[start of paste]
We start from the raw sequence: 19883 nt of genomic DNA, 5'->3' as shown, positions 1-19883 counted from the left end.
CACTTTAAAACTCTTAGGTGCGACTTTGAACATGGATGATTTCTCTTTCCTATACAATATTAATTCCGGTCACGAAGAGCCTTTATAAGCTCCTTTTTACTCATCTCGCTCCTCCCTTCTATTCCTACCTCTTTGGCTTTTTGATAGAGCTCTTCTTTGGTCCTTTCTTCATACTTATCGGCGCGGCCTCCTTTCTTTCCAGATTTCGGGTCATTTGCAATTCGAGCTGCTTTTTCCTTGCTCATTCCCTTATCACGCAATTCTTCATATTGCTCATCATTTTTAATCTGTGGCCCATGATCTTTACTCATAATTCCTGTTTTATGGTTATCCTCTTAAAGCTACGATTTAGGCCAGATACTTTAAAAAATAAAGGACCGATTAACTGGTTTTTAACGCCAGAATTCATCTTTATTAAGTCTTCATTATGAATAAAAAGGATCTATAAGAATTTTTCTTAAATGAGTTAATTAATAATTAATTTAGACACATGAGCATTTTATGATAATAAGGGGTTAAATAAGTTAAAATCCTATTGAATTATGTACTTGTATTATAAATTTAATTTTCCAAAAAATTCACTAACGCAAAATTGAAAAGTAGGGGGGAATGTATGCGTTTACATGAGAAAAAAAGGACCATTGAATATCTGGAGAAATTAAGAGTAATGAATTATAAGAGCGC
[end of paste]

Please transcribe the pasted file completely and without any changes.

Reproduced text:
We start from the raw sequence: 19883 nt of genomic DNA, 5'->3' as shown, positions 1-19883 counted from the left end.
CACTTTAAAACTCTTAGGTGCGACTTTGAACATGGATGATTTCTCTTTCCTATACAATATTAATTCCGGTCACGAAGAGCCTTTATAAGCTCCTTTTTACTCATCTCGCTCCTCCCTTCTATTCCTACCTCTTTGGCTTTTTGATAGAGCTCTTCTTTGGTCCTTTCTTCATACTTATCGGCGCGGCCTCCTTTCTTTCCAGATTTCGGGTCATTTGCAATTCGAGCTGCTTTTTCCTTGCTCATTCCCTTATCACGCAATTCTTCATATTGCTCATCATTTTTAATCTGTGGCCCATGATCTTTACTCATAATTCCTGTTTTATGGTTATCCTCTTAAAGCTACGATTTAGGCCAGATACTTTAAAAAATAAAGGACCGATTAACTGGTTTTTAACGCCAGAATTCATCTTTATTAAGTCTTCATTATGAATAAAAAGGATCTATAAGAATTTTTCTTAAATGAGTTAATTAATAATTAATTTAGACACATGAGCATTTTATGATAATAAGGGGTTAAATAAGTTAAAATCCTATTGAATTATGTACTTGTATTATAAATTTAATTTTCCAAAAAATTCACTAACGCAAAATTGAAAAGTAGGGGGGAATGTATGCGTTTACATGAGAAAAAAAGGACCATTGAATATCTGGAGAAATTAAGAGTAATGAATTATAAGAGCGC